Education as a religious imperative
Calvin, with Luther, was a hugely influential Protestant reformer who attacked the Catholic Church and worked towards a return to a more basic form of Christianity based on a personal relationship between God the creator and his subjects. It is also important to remember that his intellectual lineage from St Augustine, so predestination, sin and eternal damnation figured large in his theological beliefs. In education, this reformed approach gave new impetus to self-improvement and universal schooling, made possible by the massive rise of printed books.
School as secular salvation
We must know only God and ourselves through scripture. Idolatry and ritual were to be shunned. We are fallen creatures, with the burden of original sin and have to find redemption through Christ. This fight against sin was to shape schooling and education in
Northern Europe and North America for centuries, with its deficit model, matched by righteous schoolmasters who had to drill, beat and moralise leaners into improvement. Discipline, attention and punctuality were to become the virtues of the schoolroom. Illich thought that Calvinism had literally shaped schooling as we know it, with school as the new form of secular salvation.
His second influence is on his emphasis one universal education from an early age. Education was part of the Protestant mission and compulsory schooling was to be encouraged for all and so he encouraged the building of schools and free schooling for all, especially the poor. Through reformers like John Knox, schools were formed in every parish and they were to shape the Prussian model under Friedrich Wilhelm I, then the Napoleonic model and much of modern institutional learning, even into North America.
Calvin and print
Literacy was a virtue as it enabled the personal study of scripture direct from the printed word. Luther was another great influence on this policy. As an active promoter of the new publishing industry, he saw our personal relationship with God being truly mediated, not by the church and priests, but through personal reflection. Calvin’s support for the printed word, mostly scripture, came at a time in Europe when the print revolution was exploding and as books were no longer scarce, reading became a major pedagogic force.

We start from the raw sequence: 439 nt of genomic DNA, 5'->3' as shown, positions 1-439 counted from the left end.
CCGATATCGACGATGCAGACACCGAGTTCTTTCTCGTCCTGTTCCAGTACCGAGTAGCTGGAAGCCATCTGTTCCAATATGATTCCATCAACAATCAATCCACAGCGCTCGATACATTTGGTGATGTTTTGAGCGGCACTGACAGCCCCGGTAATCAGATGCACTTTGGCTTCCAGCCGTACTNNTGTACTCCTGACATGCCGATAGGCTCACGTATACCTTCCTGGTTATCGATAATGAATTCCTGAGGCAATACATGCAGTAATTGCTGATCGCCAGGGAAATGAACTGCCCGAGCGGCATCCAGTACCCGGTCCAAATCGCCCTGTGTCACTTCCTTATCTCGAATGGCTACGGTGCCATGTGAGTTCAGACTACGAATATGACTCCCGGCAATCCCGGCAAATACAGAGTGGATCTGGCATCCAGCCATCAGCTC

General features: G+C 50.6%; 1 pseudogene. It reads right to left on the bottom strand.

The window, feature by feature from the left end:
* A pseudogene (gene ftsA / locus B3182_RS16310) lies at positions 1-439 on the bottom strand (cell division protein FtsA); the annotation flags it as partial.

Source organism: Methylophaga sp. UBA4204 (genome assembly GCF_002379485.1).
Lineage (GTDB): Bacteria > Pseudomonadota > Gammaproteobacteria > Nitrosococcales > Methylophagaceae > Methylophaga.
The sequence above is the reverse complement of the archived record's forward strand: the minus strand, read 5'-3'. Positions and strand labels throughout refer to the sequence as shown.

Teaching as preaching
Perhaps his most enduring, influence is on preaching, exposition and the repetition as pedagogic techniques. In other words, the traits of the preacher were to become that of the teacher. Regular singing of Psalms, repetition of the Lord’s Prayer, moral assemblies each morning all made their way into schooling, reinforced in the Victorian era when schooling became compulsory and large numbers of children had to be looked after and schooled, as their parents were working in factories. We are still mired in this protestant pedagogy, if not its theological predilictions.
It has been argued that the Reformation, and Calvinism in particular, sees education as the rectification of weakness and not the building of strengths. What is produced and exposed is not success but failure, leading to fixed curricula, obsessive testing and a deficit model that interprets education in pathological terms. It can also be argued that many of the institutional behaviours and practices in schools regiment children in a way that as unnatural and unnecessarily restrictive. Morning assemblies, the teacher as transmitter of knowledge , rows of desks, bells on the hour, drill and practice, can be seen as strict Calvinist practices, where students are regarded as sinful beings that have to be saved from ignorance.
Calvin’s influence on education through universal schooling has been immense, as is his influence on attitudes towards education as a deficit model, where the students are seen from the start as a flawed creatures. This led to methods of teaching that are only now being re-examined. In a sense Calvin has been a curse and a blessing, with his emphasis on the virtues of education combined with the vices of, for example, teachers as preachers.
Calvin, J. Institutes for the Christian Religion
Tillich, Paul, (1968) History of Christian Thought, New York: Harper and Row
Reid, W. S. (1972) John Calvin: His Influence on the Western World, Michigan: Zondervan
Graham, W. Fred (1971), The Constructive Revolutionary: John Calvin and His Socio-Economic Impact, Richmond, Virginia: John Knox Press
Helm, Paul (2004),John Calvin's Ideas, Oxford